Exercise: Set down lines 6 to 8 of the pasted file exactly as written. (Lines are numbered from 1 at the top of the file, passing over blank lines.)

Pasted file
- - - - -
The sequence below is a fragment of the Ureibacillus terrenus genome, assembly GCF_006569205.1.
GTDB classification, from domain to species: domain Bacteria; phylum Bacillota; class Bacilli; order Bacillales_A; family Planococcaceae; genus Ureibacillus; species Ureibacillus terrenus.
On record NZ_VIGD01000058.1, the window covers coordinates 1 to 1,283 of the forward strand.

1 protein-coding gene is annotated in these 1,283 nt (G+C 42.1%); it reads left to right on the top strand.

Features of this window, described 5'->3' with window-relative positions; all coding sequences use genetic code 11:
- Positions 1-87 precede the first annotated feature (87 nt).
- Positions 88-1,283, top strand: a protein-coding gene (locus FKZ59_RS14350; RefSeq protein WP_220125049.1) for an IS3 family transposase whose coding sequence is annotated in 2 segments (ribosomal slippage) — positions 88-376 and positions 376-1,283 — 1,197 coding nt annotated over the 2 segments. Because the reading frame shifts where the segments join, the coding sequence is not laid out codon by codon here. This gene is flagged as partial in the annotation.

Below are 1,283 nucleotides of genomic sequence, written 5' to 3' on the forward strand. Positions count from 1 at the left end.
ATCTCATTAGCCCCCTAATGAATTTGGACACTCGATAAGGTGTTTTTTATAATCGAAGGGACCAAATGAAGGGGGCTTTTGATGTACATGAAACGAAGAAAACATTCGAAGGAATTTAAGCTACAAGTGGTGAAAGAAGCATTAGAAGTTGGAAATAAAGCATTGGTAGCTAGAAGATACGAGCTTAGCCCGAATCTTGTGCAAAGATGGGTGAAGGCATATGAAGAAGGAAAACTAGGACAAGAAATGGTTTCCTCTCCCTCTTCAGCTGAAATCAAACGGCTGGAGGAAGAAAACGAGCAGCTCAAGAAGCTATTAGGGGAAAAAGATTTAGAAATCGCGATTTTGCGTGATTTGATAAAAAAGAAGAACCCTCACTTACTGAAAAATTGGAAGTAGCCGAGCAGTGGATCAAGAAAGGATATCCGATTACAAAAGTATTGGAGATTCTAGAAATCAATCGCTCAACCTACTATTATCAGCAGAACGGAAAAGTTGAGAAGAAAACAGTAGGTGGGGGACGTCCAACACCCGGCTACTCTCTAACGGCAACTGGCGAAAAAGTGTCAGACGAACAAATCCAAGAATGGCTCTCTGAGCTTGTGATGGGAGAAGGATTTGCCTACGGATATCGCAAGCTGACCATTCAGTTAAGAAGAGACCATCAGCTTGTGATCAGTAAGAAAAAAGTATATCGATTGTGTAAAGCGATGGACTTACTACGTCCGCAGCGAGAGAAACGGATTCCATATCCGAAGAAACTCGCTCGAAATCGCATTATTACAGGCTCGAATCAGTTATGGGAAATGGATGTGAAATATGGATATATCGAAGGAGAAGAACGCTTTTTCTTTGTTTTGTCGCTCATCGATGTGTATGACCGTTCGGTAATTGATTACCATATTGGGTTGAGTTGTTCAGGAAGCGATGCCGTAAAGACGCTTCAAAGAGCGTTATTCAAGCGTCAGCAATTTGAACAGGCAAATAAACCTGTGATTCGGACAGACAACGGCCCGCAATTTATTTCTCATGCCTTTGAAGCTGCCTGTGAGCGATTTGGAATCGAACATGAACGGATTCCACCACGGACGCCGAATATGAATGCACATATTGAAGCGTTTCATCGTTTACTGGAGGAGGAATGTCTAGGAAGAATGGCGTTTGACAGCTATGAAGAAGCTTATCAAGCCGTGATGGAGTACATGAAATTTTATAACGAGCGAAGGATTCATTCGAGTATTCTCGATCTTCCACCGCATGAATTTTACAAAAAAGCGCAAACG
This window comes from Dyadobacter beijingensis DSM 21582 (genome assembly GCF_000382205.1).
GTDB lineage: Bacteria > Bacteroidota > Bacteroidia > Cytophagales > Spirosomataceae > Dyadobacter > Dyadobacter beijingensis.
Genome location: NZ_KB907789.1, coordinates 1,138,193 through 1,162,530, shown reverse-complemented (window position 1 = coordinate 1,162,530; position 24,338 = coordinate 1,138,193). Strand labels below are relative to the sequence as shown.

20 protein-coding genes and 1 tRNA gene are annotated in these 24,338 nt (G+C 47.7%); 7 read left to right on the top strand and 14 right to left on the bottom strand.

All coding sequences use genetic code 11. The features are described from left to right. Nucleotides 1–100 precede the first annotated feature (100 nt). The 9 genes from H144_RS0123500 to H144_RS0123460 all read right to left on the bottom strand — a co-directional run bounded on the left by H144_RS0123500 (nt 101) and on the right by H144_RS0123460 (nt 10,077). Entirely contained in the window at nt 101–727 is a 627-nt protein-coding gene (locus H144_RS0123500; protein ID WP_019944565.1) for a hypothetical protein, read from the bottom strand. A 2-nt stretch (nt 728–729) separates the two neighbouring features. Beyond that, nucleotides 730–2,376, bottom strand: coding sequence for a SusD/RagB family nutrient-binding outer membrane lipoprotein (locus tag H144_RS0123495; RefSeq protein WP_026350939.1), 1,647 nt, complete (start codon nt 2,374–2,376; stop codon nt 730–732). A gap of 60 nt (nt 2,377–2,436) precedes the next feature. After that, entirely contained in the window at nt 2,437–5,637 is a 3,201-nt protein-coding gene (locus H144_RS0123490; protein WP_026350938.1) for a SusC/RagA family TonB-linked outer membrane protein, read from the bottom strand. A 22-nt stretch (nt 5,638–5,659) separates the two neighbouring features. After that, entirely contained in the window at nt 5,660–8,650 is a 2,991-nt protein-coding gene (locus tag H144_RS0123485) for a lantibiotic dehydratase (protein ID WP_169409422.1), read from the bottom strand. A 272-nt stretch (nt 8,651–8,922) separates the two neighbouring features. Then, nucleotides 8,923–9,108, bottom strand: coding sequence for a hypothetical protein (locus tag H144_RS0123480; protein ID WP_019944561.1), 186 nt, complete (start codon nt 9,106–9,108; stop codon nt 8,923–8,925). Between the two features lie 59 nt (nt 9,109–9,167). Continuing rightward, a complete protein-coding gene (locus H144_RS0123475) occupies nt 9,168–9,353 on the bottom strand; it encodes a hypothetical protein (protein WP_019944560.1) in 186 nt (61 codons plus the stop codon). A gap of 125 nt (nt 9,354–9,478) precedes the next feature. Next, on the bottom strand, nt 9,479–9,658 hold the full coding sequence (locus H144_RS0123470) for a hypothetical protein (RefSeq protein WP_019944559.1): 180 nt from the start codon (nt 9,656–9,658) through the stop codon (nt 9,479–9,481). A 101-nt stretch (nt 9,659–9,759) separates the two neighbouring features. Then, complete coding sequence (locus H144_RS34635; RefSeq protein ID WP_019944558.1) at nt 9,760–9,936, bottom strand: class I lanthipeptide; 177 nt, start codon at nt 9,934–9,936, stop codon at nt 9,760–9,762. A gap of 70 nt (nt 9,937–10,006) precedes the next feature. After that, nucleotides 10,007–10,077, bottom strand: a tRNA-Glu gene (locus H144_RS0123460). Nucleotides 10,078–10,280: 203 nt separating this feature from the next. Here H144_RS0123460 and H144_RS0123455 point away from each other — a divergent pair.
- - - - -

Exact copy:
- Positions 1-87 precede the first annotated feature (87 nt).
- Positions 88-1,283, top strand: a protein-coding gene (locus FKZ59_RS14350; RefSeq protein WP_220125049.1) for an IS3 family transposase whose coding sequence is annotated in 2 segments (ribosomal slippage) — positions 88-376 and positions 376-1,283 — 1,197 coding nt annotated over the 2 segments. Because the reading frame shifts where the segments join, the coding sequence is not laid out codon by codon here. This gene is flagged as partial in the annotation.

Below are 1,283 nucleotides of genomic sequence, written 5' to 3' on the forward strand. Positions count from 1 at the left end.